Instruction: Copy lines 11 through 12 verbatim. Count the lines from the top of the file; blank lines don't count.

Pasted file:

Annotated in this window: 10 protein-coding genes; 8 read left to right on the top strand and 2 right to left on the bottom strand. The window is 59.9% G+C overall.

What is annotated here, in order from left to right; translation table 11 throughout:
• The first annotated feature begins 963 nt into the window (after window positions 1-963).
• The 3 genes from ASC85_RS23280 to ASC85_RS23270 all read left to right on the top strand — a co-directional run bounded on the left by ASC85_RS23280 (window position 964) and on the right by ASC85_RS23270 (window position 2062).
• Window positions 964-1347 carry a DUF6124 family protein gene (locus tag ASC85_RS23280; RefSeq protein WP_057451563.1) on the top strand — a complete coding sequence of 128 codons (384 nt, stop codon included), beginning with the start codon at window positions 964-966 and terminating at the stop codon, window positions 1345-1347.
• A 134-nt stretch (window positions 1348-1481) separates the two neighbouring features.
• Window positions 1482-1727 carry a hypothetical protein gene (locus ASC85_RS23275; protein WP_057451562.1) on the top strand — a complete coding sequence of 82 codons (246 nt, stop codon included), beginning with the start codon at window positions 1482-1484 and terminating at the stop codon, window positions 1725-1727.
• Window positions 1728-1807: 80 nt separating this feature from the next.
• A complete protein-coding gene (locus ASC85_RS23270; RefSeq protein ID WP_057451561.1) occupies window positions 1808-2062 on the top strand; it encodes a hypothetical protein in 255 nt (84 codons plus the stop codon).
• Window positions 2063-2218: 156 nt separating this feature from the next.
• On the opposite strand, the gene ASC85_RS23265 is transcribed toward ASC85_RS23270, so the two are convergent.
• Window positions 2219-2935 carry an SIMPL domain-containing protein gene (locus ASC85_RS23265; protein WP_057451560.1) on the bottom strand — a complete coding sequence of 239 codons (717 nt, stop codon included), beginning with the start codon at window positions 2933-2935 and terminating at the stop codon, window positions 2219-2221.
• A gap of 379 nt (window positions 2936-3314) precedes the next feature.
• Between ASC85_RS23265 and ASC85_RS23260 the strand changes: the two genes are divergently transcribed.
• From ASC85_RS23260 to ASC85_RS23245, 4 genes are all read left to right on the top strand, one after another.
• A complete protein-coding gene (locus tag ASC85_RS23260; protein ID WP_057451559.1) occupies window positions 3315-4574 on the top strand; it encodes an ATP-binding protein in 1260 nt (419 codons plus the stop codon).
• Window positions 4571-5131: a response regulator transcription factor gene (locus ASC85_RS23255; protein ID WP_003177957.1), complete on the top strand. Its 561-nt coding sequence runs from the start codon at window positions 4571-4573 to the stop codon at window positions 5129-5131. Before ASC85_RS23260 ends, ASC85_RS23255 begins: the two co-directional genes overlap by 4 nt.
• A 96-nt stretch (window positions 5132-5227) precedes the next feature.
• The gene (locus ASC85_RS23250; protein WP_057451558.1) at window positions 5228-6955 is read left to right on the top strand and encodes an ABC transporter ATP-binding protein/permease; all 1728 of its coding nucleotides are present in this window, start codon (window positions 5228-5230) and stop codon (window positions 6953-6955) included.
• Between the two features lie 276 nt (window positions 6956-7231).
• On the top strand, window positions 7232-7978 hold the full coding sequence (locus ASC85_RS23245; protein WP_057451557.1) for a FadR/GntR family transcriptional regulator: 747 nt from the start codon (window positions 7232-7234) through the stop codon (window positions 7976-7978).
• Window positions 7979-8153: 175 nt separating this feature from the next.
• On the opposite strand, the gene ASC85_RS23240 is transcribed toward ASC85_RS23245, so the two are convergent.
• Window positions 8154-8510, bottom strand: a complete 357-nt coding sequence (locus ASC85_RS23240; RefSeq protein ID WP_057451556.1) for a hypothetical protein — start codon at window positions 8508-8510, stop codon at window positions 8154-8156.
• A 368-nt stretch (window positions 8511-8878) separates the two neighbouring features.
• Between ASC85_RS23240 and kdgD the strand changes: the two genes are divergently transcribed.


• On the opposite strand, the gene ASC85_RS23265 is transcribed toward ASC85_RS23270, so the two are convergent.
• Window positions 2219-2935 carry an SIMPL domain-containing protein gene (locus ASC85_RS23265; protein WP_057451560.1) on the bottom strand — a complete coding sequence of 239 codons (717 nt, stop codon included), beginning with the start codon at window positions 2933-2935 and terminating at the stop codon, window positions 2219-2221.